• What is the organizational infrastructure necessary to reach the set goals? What budget should be reserved fo innovation? Is it a realistic one, able to achieve those goals? Who should be responsibe for the issue of innovation? Leading innovative organizations nominate a VP for Innovation, with a marketing background and orientation. Which committees and forums should be set up? Who should measure the achievment of innovation goals? How should innovation process be promoted: through rewards? bonuses? training? knowledge management?

To conclude, in order to excel in the field of innovation, an organization has to take a step back from regular activities in this area (promoting this idea or that), in order to establish an updated policy and strategy for innovation, and then publish and assimilate it throughout the organization.

  • For assistance in Innovation Management  : click here


A must-read book for managers

Leading The Revolution

My Years with General Motors / Alfred P. Sloan / Currency

Alfred Sloan, former CEO of General Motors, lead the firm betwwen 1923 and 1946 from 12% to 45% market share, and turned it into the world's leading car manufacturer. This allegedly autobiographical book, My Years with General Motors, reveals how it all happened, exposing a long line of "case studies" alongside with instructive and surprisingly up-to-date insights on strategy, organization, mass production, industrial design and financial and system vision.

Among other things, the book details on the success of GM's diversification strategy, which at its peak offered six car lines (and brands), in different price ranges while at the same time ingeniously integrating common parts into very different cars, and beating though rivals, especially Ford (which was making a single, cheap, model, selling some 50% of the cars in the market at the beginning of the described period). More than anything, this book is about how to effeciently lead a large corporation, through delegation of authority to operational units combined with central management control mechanisms. Alfred Sloan, considered to be the father of modern corporate management principles, describes in this book the principles developed at GM, which were at the root of the modern industrial revolution of the 20th century.

Inspite of the long time that has past since the writing of the book, it is still fascinating, instructive and inspirational - perhaps because it is focused on people, recording behaviors and struggles which are common the organizations small and large alike, and demonstrating how conflicts may be resolved in a humane and respectable manner. No wonder the book is still a must-read in numerous management schools, and that Bill Gates titles it "My favorite business book".



Methods and tools for managing innovation processes


The Distribution thinking tool supplements the Multiplication tool discussed in the previous issue: it is a thinking process where the components and resources of the product or service are physically or spatially distributed.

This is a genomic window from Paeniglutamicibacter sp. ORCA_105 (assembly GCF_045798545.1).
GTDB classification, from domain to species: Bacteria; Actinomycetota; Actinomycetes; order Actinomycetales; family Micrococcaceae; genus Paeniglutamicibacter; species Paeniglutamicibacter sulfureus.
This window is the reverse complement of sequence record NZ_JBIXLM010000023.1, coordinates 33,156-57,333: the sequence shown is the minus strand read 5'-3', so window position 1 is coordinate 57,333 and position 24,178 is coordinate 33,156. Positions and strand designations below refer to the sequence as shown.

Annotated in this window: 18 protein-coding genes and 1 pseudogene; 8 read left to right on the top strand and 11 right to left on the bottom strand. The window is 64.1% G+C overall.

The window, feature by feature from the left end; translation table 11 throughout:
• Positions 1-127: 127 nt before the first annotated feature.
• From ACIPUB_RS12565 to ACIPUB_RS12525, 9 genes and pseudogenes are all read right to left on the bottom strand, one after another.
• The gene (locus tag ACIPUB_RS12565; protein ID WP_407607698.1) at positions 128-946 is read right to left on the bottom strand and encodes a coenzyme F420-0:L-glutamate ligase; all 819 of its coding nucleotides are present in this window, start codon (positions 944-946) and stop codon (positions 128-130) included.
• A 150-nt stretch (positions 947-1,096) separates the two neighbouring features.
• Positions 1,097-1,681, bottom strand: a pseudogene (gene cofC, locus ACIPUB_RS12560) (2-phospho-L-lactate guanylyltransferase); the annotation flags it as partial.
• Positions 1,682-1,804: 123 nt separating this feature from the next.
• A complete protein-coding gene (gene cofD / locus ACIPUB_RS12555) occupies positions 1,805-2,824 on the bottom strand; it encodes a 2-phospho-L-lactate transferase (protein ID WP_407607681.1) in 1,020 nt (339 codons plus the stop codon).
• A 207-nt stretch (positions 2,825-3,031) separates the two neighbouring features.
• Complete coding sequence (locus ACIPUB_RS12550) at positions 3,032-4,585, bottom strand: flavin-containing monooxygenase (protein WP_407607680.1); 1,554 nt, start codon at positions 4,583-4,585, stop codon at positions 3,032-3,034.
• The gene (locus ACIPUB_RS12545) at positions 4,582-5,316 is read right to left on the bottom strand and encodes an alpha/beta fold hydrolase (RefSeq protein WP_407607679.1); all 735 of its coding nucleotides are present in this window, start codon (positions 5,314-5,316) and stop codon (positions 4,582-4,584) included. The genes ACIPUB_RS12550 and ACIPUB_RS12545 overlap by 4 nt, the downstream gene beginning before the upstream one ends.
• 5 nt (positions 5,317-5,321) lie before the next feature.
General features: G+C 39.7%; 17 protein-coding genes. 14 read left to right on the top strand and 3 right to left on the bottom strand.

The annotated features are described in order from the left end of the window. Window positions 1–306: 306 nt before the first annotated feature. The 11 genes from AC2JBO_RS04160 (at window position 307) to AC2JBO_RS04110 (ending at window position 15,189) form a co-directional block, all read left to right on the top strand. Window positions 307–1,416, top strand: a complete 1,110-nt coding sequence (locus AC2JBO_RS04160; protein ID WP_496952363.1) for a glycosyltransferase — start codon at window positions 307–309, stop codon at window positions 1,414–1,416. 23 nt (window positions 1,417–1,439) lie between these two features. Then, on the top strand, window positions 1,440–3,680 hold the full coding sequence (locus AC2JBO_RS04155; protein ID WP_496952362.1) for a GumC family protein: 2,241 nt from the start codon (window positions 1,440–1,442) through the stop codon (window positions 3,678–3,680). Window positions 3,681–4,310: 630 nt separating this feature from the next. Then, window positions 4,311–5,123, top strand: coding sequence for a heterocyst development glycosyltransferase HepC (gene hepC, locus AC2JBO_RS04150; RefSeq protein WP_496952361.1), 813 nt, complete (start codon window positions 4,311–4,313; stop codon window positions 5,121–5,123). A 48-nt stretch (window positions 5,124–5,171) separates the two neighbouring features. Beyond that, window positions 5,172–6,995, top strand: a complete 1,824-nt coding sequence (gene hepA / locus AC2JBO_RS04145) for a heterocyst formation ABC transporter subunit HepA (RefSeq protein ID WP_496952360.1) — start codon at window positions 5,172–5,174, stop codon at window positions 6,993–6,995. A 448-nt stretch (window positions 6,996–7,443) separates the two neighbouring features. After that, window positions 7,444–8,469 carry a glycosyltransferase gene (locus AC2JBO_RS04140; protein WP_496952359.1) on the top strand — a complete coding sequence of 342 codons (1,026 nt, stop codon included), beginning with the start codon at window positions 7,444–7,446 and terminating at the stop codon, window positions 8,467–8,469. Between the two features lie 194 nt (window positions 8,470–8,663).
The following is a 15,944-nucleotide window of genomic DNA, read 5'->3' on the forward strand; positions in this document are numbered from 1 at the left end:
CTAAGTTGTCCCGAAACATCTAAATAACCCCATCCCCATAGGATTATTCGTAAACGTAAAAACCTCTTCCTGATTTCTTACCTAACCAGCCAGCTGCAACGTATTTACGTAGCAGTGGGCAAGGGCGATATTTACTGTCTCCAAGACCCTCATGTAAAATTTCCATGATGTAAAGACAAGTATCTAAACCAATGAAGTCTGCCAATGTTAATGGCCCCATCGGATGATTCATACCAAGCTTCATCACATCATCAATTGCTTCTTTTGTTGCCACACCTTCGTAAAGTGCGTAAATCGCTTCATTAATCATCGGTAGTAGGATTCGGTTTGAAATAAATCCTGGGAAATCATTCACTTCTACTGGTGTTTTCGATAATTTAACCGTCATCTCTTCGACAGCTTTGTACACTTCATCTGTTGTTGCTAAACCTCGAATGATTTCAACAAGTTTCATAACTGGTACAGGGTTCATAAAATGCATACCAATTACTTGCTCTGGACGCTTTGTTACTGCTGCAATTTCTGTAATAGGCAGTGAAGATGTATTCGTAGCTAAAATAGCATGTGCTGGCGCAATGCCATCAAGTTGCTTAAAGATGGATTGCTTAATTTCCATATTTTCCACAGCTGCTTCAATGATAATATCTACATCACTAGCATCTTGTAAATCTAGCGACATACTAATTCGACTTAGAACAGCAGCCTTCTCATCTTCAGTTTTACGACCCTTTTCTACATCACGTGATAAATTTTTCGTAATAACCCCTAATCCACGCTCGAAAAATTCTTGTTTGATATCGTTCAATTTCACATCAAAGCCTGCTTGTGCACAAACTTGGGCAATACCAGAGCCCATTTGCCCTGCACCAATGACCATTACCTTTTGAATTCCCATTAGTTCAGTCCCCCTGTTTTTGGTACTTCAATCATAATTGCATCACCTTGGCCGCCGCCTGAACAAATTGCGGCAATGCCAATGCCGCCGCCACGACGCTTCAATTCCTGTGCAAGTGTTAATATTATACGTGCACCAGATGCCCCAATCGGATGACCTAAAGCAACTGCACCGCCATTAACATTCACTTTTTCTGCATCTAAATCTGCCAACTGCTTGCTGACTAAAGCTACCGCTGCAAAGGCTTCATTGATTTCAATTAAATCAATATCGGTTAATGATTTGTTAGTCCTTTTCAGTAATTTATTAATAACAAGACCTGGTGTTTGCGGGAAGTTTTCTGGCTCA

The steps for performing Distribution are as follows:

1. Choose an existing product or service

2. List the components and resources of the product or service

3. Distribute one of the components/resources (to several sub-parts or in a physical space)

4. Visualize the new product or service, and identify its benefits and uses


Example 1:

  • Existing product: refrigerator
  • Components of the product: regular fridge compartment, freezer compartment, doors, handles, ice-cube maker...
  • Improvements that have already been made:
    • Physical distribution for regular products (4 degrees centigrade) and freezer compartment (minus 4 degrees centigrade)
    • Freezer at the bottom (new spatial distribution: ease of use, less bending)
  • Improvements that have not yet been made (as far as we know):
    • Isolated refrigerator compartments with separate doors (physical distribution: improved cooling)
    • Small shelves on the outer part of the door (spatial distribution: for spices, etc.)

Example 2:

  • Existing service: postal service 
  • Components of the service: service counter, stamps, packages, postman, post office, envelopes, mailboxes, registered mail…
  • Improvements that have already been made:
    • Separate lines for packages and registered mail (spatial distribution: efficient service)
    • Mailboxes distributed all over the country (physical distribution: instead of a single mailbox at the post-office)
  • Improvements that have not yet been made (as far as we know):
    • Buying stamps and sending letters through ATMs (physical distribution: convenience and accessibility)
    • Take-away registered mail (spatial distribution: the addressee goes to the post-office to pick it up. This allows for cheaper service, sparing the postman from physically delivering the item)
  • For a description of the Distribution thinking tool, along with other tools, read the article on Six Thinking Tools


An innovation which surprised the world market and competitors

Telephone exchange with "satelites"

For the past year Panasonic, with other manufacturers following it, is offering telephone systems that include a wireless exchange (which looks more or less like a regular phone), which supports up to 8 "satelite" phones. The exchange is connected to the wall phone socket, and it transmits over a 2.4Ghz frequency (up to 50 meters away!). The "satelite" phones get the calls directly from the exchange, allowing for the "base" of each "satelite" to be simply a charging device (not requiring a connection to a wall phone soccket).